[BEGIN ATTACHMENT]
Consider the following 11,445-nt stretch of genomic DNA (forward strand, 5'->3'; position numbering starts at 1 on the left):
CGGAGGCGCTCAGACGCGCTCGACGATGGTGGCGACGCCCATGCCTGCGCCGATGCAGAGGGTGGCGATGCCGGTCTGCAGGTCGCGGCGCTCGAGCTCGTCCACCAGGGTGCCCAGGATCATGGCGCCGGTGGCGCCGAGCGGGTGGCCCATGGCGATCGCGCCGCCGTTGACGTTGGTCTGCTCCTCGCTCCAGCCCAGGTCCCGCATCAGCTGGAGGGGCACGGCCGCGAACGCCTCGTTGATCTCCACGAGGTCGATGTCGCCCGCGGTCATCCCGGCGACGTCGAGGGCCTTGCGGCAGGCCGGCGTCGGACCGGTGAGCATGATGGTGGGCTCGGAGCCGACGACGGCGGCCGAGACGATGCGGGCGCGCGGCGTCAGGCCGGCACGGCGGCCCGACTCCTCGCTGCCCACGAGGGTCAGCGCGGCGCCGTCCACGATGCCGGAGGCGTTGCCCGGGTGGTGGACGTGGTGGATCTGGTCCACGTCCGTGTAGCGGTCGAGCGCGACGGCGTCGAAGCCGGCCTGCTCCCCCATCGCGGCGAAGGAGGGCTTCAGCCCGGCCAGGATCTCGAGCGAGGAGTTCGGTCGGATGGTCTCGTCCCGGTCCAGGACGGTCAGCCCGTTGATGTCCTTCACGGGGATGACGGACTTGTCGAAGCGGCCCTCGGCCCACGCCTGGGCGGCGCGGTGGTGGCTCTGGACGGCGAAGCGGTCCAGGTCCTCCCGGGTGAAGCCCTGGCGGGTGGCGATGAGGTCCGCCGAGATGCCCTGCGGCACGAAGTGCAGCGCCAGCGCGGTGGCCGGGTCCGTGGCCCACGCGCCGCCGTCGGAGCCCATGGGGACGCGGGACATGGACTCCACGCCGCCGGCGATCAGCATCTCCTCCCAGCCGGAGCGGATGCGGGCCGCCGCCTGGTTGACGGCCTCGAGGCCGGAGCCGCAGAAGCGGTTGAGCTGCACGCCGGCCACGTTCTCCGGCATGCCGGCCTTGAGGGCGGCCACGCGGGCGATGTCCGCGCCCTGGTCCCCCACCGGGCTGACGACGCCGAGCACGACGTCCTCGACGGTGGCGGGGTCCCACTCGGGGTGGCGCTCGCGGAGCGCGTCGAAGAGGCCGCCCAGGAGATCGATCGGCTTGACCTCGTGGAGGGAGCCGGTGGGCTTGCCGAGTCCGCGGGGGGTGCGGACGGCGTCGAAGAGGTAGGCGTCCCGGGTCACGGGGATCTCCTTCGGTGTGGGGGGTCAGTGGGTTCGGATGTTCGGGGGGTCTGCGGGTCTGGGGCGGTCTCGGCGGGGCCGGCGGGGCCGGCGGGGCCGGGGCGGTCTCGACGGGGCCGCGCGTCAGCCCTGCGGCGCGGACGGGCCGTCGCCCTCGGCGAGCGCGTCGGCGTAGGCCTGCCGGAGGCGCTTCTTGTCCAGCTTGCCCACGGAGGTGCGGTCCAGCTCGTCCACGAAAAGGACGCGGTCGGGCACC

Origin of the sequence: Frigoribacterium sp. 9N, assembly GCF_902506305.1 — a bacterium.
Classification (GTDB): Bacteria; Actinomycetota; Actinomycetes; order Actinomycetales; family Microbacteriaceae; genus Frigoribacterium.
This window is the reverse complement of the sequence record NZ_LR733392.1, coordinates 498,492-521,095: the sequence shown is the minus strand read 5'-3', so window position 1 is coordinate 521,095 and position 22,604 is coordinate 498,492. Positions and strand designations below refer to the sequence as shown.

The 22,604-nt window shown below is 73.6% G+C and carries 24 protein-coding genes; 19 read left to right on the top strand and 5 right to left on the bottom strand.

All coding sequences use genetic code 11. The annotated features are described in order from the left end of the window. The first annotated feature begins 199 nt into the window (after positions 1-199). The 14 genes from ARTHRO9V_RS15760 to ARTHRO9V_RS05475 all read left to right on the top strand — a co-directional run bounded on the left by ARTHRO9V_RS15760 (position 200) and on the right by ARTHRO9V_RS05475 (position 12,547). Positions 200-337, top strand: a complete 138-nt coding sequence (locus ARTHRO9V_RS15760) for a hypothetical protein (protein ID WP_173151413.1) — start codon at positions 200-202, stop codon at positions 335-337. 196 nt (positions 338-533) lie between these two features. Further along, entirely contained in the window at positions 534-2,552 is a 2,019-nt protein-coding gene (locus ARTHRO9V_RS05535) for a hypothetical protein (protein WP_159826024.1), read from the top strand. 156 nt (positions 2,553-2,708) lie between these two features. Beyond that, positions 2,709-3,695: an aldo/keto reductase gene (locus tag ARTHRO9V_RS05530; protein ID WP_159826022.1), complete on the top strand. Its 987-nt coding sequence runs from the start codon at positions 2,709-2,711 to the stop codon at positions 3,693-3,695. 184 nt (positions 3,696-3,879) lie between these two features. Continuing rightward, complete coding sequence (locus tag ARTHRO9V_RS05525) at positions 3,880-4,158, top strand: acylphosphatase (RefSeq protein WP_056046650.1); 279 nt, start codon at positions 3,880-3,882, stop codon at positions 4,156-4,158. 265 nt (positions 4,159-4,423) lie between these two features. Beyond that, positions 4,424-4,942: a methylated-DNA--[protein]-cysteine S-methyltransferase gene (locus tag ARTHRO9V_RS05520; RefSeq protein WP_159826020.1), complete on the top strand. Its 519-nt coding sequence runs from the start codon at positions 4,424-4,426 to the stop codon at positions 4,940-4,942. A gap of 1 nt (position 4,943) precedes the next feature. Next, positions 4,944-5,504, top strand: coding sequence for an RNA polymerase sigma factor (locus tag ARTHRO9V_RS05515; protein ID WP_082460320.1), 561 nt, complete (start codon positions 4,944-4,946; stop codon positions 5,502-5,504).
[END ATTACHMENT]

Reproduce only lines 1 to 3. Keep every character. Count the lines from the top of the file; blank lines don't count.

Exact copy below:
Consider the following 11,445-nt stretch of genomic DNA (forward strand, 5'->3'; position numbering starts at 1 on the left):
CGGAGGCGCTCAGACGCGCTCGACGATGGTGGCGACGCCCATGCCTGCGCCGATGCAGAGGGTGGCGATGCCGGTCTGCAGGTCGCGGCGCTCGAGCTCGTCCACCAGGGTGCCCAGGATCATGGCGCCGGTGGCGCCGAGCGGGTGGCCCATGGCGATCGCGCCGCCGTTGACGTTGGTCTGCTCCTCGCTCCAGCCCAGGTCCCGCATCAGCTGGAGGGGCACGGCCGCGAACGCCTCGTTGATCTCCACGAGGTCGATGTCGCCCGCGGTCATCCCGGCGACGTCGAGGGCCTTGCGGCAGGCCGGCGTCGGACCGGTGAGCATGATGGTGGGCTCGGAGCCGACGACGGCGGCCGAGACGATGCGGGCGCGCGGCGTCAGGCCGGCACGGCGGCCCGACTCCTCGCTGCCCACGAGGGTCAGCGCGGCGCCGTCCACGATGCCGGAGGCGTTGCCCGGGTGGTGGACGTGGTGGATCTGGTCCACGTCCGTGTAGCGGTCGAGCGCGACGGCGTCGAAGCCGGCCTGCTCCCCCATCGCGGCGAAGGAGGGCTTCAGCCCGGCCAGGATCTCGAGCGAGGAGTTCGGTCGGATGGTCTCGTCCCGGTCCAGGACGGTCAGCCCGTTGATGTCCTTCACGGGGATGACGGACTTGTCGAAGCGGCCCTCGGCCCACGCCTGGGCGGCGCGGTGGTGGCTCTGGACGGCGAAGCGGTCCAGGTCCTCCCGGGTGAAGCCCTGGCGGGTGGCGATGAGGTCCGCCGAGATGCCCTGCGGCACGAAGTGCAGCGCCAGCGCGGTGGCCGGGTCCGTGGCCCACGCGCCGCCGTCGGAGCCCATGGGGACGCGGGACATGGACTCCACGCCGCCGGCGATCAGCATCTCCTCCCAGCCGGAGCGGATGCGGGCCGCCGCCTGGTTGACGGCCTCGAGGCCGGAGCCGCAGAAGCGGTTGAGCTGCACGCCGGCCACGTTCTCCGGCATGCCGGCCTTGAGGGCGGCCACGCGGGCGATGTCCGCGCCCTGGTCCCCCACCGGGCTGACGACGCCGAGCACGACGTCCTCGACGGTGGCGGGGTCCCACTCGGGGTGGCGCTCGCGGAGCGCGTCGAAGAGGCCGCCCAGGAGATCGATCGGCTTGACCTCGTGGAGGGAGCCGGTGGGCTTGCCGAGTCCGCGGGGGGTGCGGACGGCGTCGAAGAGGTAGGCGTCCCGGGTCACGGGGATCTCCTTCGGTGTGGGGGGTCAGTGGGTTCGGATGTTCGGGGGGTCTGCGGGTCTGGGGCGGTCTCGGCGGGGCCGGCGGGGCCGGCGGGGCCGGGGCGGTCTCGACGGGGCCGCGCGTCAGCCCTGCGGCGCGGACGGGCCGTCGCCCTCGGCGAGCGCGTCGGCGTAGGCCTGCCGGAGGCGCTTCTTGTCCAGCTTGCCCACGGAGGTGCGGTCCAGCTCGTCCACGAAAAGGACGCGGTCGGGCACC

Origin of the sequence: Frigoribacterium sp. 9N, assembly GCF_902506305.1 — a bacterium.